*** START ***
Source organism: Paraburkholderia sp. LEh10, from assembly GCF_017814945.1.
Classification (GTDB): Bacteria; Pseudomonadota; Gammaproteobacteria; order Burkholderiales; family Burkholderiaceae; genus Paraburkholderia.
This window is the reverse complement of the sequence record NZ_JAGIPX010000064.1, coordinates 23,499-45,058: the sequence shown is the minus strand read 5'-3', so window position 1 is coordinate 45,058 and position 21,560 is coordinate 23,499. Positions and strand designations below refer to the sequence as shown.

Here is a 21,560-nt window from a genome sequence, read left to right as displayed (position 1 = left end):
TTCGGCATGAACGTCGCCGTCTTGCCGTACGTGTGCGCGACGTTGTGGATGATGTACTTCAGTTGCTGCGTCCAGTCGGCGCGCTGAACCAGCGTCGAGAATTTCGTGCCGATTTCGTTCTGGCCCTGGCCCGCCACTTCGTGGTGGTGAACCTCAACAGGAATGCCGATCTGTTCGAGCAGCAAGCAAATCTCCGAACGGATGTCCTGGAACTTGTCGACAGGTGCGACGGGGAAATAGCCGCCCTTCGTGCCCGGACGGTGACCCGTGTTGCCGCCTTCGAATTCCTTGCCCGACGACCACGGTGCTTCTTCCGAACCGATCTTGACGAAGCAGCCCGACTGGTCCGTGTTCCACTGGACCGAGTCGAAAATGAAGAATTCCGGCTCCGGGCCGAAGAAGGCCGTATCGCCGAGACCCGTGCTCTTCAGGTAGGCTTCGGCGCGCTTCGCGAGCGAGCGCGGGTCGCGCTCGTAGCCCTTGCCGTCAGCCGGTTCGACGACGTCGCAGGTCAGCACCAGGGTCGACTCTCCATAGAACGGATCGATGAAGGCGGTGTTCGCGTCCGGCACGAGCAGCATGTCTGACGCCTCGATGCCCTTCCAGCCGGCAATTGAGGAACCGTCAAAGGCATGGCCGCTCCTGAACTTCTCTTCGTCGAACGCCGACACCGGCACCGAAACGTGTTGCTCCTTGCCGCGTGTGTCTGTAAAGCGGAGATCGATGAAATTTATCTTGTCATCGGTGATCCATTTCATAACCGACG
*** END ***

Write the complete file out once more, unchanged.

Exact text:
Source organism: Paraburkholderia sp. LEh10, from assembly GCF_017814945.1.
Classification (GTDB): Bacteria; Pseudomonadota; Gammaproteobacteria; order Burkholderiales; family Burkholderiaceae; genus Paraburkholderia.
This window is the reverse complement of the sequence record NZ_JAGIPX010000064.1, coordinates 23,499-45,058: the sequence shown is the minus strand read 5'-3', so window position 1 is coordinate 45,058 and position 21,560 is coordinate 23,499. Positions and strand designations below refer to the sequence as shown.

Here is a 21,560-nt window from a genome sequence, read left to right as displayed (position 1 = left end):
TTCGGCATGAACGTCGCCGTCTTGCCGTACGTGTGCGCGACGTTGTGGATGATGTACTTCAGTTGCTGCGTCCAGTCGGCGCGCTGAACCAGCGTCGAGAATTTCGTGCCGATTTCGTTCTGGCCCTGGCCCGCCACTTCGTGGTGGTGAACCTCAACAGGAATGCCGATCTGTTCGAGCAGCAAGCAAATCTCCGAACGGATGTCCTGGAACTTGTCGACAGGTGCGACGGGGAAATAGCCGCCCTTCGTGCCCGGACGGTGACCCGTGTTGCCGCCTTCGAATTCCTTGCCCGACGACCACGGTGCTTCTTCCGAACCGATCTTGACGAAGCAGCCCGACTGGTCCGTGTTCCACTGGACCGAGTCGAAAATGAAGAATTCCGGCTCCGGGCCGAAGAAGGCCGTATCGCCGAGACCCGTGCTCTTCAGGTAGGCTTCGGCGCGCTTCGCGAGCGAGCGCGGGTCGCGCTCGTAGCCCTTGCCGTCAGCCGGTTCGACGACGTCGCAGGTCAGCACCAGGGTCGACTCTCCATAGAACGGATCGATGAAGGCGGTGTTCGCGTCCGGCACGAGCAGCATGTCTGACGCCTCGATGCCCTTCCAGCCGGCAATTGAGGAACCGTCAAAGGCATGGCCGCTCCTGAACTTCTCTTCGTCGAACGCCGACACCGGCACCGAAACGTGTTGCTCCTTGCCGCGTGTGTCTGTAAAGCGGAGATCGATGAAATTTATCTTGTCATCGGTGATCCATTTCATAACCGACG